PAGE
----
This review was published in Eye magazine in summer 2013 ♦
Just over a hundred years ago the music business experienced its first major crisis. The success of new gramophone records played on a hand-cranked turntable with an overbearing horn, sounded the beginning of the end of popular sheet music, the business’s most profitable product at the time. In their heyday, scores for sentimental tunes and patriotic marches printed between vivid illustrated covers, sold in tens of thousands of copies.
The graphic products of Tin Pan Alley offered musicians considerable latitude. In an age before sound recordings, there was no authoritative version against which the player in the parlour could judge his or her performance. When the gramophone, and later the radio, became a standard feature of the home, the decline was not immediate: sales of sheet music were given a lift by the popularity of Hollywood musicals in the 1930s, for example. Nevertheless, the fate of sheet music was, it seems, sealed.
Today, the music business faces another crisis as record companies and high-street retailers struggle to find ways to persuade people to pay for recorded music. The Internet has turned what the industry used to call ‘product’ into a stream of code for downloading. Artists try to turn fans into consumers by issuing deluxe versions of their albums, often packaging their LPs with weighty books and films. At the end of last year, American musician Beck Hanson issued his most recent album as a ‘Song Reader’, a collection of twenty songs. What makes his project unique (at least when viewed from the present), was that this album is only available as sheet music in a beautifully designed folding portfolio. Each score features cover artwork by illustrators, often picking up the wistful mood of the songs. ‘The Last Polka’, an angular composition for piano in a musical genre which has not been fashionable for at least a century, and ‘Why Did You Make Me Care?’, a plaintive song for a jilted lover, are both packaged with illustrations from Peter Gamelen, a young British illustrator living in the US. The melancholic atmosphere which Gamelen brings to his drawings of moonlit rooms and empty streets in the dusk of Depression-era America lends itself well to Beck’s nostalgic project.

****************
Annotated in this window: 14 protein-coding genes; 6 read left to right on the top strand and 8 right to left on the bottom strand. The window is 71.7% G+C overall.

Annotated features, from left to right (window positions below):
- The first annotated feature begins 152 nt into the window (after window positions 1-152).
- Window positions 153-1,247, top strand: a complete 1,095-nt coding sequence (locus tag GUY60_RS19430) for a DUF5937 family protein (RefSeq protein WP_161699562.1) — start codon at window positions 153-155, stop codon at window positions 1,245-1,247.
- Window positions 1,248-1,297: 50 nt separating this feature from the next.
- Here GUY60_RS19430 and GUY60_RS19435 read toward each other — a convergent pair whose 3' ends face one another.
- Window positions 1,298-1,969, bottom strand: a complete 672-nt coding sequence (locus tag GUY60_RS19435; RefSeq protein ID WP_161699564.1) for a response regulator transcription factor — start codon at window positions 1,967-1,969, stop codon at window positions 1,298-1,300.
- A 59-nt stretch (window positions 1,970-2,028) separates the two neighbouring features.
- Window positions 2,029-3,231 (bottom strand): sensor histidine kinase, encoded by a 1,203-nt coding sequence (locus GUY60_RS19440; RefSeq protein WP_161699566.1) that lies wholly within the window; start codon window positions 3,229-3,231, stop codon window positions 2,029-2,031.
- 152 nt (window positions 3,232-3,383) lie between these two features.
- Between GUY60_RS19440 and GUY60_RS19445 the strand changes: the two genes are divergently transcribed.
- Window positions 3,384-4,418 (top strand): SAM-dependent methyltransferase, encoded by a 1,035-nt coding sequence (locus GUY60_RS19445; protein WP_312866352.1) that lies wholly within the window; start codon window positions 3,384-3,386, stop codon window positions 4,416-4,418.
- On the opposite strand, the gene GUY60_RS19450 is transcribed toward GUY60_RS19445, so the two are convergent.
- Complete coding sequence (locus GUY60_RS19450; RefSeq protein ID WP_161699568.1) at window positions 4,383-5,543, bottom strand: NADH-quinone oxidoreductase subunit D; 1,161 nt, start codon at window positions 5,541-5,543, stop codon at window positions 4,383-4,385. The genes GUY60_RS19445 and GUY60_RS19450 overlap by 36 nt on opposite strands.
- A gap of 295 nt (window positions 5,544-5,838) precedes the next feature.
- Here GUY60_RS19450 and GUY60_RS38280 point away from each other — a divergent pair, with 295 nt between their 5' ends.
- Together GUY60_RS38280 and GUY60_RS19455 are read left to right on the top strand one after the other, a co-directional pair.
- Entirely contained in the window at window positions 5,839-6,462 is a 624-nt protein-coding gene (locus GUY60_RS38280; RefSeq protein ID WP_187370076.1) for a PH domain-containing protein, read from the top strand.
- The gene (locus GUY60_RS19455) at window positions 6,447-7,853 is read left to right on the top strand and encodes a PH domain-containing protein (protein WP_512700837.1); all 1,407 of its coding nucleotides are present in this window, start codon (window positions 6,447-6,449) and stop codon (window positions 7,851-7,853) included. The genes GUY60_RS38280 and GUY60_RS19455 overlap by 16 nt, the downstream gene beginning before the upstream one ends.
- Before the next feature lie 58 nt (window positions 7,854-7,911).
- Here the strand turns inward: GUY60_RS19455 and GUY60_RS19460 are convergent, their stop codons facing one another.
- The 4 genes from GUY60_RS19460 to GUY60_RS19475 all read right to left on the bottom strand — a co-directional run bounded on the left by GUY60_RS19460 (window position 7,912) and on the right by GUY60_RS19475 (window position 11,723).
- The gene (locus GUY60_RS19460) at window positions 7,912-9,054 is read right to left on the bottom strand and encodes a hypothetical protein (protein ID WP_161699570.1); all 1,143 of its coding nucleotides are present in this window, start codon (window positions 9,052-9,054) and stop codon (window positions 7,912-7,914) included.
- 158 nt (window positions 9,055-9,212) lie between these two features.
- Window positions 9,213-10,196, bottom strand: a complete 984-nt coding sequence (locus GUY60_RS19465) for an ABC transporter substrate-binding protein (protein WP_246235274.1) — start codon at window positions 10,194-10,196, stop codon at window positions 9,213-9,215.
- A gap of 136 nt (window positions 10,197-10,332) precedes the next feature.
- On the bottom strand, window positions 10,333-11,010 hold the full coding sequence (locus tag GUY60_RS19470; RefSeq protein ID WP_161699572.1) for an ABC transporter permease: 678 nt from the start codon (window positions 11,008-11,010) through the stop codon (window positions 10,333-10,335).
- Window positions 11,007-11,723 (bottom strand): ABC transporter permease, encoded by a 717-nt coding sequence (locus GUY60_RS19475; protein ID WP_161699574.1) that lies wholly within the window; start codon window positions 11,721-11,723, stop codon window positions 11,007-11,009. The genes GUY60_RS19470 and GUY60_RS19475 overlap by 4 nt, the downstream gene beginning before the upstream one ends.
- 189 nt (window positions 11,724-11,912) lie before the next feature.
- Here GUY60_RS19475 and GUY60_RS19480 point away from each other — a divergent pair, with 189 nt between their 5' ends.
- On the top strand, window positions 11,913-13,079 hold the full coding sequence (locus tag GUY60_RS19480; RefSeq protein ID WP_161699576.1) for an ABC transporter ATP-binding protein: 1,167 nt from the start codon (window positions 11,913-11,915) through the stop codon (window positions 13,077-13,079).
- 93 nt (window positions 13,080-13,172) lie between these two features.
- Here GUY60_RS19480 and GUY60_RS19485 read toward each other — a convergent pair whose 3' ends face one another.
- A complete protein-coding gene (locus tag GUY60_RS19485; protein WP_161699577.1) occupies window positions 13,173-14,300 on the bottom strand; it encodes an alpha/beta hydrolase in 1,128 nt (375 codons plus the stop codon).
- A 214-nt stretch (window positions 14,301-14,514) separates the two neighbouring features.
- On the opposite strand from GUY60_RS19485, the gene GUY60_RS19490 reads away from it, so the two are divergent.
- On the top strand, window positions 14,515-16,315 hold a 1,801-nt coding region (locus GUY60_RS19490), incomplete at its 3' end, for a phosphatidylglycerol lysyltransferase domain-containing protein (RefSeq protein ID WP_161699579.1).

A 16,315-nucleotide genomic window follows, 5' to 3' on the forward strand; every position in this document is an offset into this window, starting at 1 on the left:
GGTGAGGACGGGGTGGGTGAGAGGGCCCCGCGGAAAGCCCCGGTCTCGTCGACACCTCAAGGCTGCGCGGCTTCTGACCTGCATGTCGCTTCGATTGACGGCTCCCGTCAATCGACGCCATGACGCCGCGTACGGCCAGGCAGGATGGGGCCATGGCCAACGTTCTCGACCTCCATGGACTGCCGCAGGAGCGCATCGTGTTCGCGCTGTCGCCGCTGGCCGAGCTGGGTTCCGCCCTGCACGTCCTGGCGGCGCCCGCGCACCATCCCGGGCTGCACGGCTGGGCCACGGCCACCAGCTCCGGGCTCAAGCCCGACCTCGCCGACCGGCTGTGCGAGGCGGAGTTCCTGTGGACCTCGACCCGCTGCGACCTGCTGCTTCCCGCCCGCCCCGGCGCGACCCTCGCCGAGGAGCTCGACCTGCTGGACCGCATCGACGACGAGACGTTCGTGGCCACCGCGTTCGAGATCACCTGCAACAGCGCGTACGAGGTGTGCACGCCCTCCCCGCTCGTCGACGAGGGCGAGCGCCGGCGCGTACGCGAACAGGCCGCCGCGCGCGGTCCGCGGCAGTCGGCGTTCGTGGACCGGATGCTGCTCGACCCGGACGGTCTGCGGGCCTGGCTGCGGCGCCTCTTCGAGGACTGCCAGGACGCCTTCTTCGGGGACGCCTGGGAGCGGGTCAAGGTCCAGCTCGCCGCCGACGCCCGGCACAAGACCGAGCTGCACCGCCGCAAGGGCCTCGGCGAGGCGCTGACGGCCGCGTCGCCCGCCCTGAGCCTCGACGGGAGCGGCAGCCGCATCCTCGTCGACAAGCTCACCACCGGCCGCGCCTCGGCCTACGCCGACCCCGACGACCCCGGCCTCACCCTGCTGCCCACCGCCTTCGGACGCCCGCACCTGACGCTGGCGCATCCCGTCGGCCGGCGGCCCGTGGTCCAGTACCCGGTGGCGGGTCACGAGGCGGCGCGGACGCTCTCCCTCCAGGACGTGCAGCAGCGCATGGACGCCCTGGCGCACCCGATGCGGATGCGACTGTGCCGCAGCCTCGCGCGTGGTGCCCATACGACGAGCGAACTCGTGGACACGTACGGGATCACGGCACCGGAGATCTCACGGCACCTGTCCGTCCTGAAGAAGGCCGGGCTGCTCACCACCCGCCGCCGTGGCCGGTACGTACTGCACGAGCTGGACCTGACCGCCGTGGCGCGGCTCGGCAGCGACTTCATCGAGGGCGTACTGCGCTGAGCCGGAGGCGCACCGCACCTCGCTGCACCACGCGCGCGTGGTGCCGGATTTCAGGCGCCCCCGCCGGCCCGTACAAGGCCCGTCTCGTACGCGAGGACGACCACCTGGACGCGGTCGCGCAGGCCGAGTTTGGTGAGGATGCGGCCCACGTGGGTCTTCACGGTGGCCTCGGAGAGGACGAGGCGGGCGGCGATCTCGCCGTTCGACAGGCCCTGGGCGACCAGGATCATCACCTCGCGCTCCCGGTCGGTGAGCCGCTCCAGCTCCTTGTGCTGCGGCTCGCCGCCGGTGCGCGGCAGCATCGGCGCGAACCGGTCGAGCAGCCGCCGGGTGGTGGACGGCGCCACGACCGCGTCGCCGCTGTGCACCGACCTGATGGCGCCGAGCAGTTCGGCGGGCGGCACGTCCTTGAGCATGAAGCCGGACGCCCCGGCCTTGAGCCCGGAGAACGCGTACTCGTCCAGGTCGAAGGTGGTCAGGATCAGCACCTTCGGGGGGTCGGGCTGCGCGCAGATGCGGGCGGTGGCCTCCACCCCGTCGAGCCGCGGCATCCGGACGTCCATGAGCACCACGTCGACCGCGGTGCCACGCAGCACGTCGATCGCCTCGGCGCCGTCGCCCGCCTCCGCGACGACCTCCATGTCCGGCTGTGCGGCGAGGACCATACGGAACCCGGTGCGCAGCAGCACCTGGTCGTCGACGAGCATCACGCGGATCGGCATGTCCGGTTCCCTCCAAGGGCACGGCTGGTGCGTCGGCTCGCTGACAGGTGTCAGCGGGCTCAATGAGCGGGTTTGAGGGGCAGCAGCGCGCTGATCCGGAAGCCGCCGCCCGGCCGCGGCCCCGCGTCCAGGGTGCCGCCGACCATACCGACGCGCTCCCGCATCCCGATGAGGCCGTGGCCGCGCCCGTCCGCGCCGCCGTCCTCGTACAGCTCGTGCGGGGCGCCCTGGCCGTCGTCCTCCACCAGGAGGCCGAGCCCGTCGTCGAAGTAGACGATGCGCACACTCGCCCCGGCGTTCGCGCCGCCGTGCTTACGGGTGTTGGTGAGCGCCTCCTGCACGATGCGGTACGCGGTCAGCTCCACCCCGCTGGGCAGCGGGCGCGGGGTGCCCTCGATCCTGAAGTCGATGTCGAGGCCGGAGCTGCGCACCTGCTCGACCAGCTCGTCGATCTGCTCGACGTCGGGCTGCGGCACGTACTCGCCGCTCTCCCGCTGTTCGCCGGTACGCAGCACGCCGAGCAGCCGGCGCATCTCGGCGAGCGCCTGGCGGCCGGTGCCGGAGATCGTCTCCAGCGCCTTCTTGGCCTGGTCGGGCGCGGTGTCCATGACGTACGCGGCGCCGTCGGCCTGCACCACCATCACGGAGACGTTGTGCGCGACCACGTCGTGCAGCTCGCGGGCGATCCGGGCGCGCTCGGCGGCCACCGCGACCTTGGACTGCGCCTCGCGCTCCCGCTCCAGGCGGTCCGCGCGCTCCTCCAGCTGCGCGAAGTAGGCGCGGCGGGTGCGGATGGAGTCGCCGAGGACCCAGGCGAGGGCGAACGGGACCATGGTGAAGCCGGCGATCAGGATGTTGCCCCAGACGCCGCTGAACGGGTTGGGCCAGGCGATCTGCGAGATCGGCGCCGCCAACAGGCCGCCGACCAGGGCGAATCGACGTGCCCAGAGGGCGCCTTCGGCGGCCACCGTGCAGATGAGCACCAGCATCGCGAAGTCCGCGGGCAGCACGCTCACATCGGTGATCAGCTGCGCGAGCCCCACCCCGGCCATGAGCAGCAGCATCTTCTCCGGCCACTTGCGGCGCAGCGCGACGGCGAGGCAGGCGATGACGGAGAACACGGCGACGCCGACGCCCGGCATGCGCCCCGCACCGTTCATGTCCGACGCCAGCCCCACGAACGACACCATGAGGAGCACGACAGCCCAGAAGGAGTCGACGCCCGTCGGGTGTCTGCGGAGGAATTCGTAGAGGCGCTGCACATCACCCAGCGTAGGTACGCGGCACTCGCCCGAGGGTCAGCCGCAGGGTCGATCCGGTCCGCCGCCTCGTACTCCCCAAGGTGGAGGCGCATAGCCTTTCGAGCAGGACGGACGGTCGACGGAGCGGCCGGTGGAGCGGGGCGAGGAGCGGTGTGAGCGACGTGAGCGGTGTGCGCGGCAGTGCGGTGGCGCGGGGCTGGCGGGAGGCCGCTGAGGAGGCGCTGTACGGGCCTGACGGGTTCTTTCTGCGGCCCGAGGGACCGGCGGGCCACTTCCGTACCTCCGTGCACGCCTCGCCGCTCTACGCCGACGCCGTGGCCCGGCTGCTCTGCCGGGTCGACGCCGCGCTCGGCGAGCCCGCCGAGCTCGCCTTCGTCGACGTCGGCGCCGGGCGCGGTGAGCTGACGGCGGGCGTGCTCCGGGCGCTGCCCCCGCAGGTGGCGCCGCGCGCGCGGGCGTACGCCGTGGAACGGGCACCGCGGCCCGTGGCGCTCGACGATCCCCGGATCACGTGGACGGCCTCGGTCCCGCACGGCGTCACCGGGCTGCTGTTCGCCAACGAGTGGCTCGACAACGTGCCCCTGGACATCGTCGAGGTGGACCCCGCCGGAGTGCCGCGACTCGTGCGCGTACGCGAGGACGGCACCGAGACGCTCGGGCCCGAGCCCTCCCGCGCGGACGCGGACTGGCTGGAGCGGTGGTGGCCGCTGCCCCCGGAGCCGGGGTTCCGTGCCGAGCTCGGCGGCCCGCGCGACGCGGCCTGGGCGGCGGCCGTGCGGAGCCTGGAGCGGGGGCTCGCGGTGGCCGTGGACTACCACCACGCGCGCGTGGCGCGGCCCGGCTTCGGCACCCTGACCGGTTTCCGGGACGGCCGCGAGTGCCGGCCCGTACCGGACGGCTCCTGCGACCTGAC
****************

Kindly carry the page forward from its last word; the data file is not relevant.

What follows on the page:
Beck’s ‘Song Reader’ began life in conversations with Dave Eggers, the writer and founder of McSweeny’s, the marvelously idiosyncratic publishing house. But the project has deeper roots: Beck has a track record as pop musicologist. ‘One Foot in the Grave’, an early album, for instance, opens with a traditional black spiritual played on a steel-string guitar. But the ‘Song Reader’, as a musical and graphic project, is not an exercise in historical authenticity. Sensitive to the traditional form of sheet music – three or four pages contained within simple covers – Beck and art director, Walter Green (a McSweeny’s designer) also bring a touch of wry humour to the project. The back pages of each sheet features convincingly retrospective adverts for products for music lovers like the harmonically-tuned needles for seamstress and scores for ‘Instrumentals for the End of the World’. America’s love with its own ‘age of innocence’ – evident in Hollywood films and the hokey homespun rhetoric of her politicians – is gently mocked and celebrated at the same time. This places Beck in a long tradition of liberal artists including Bob Dylan, Robert Crumb, and Ben Katchor who find values and sentiments in the American past which are missing or distorted in the present.
By only issuing the ‘Song Reader’ as scores, Beck invites musicians to interpret his songs. In fact, in a thoughtful preface on the challenges of writing music which depends on other people to play it, Beck makes an observation which chimes with the recent fascination with participation in art and design: ‘There’s something human in sheet music’ he writes, ‘something that doesn’t depend on technology to facilitate it – it’s a way of opening music up to what someone else is able to bring to it. That instability is what ultimately drew me to this project.’ Perhaps Beck writes off technology a little too quickly, for the Internet has provided McSweeny’s with the means for the players of these songs to share their recordings with the world. Its Soundcloud pages have been filling in the weeks since publication with dozens of different versions of Beck’s songs. Some are recast as ambient house or chamber music, whilst others follow the ‘trad.’ piano and ukulele arrangements provided in the ‘Song Reader’. Neither is more or less authentic than the other. Beck and his many ‘song readers’ have achieved together an exceptional union of the material world of the printed score and the dematerialized world of digital music.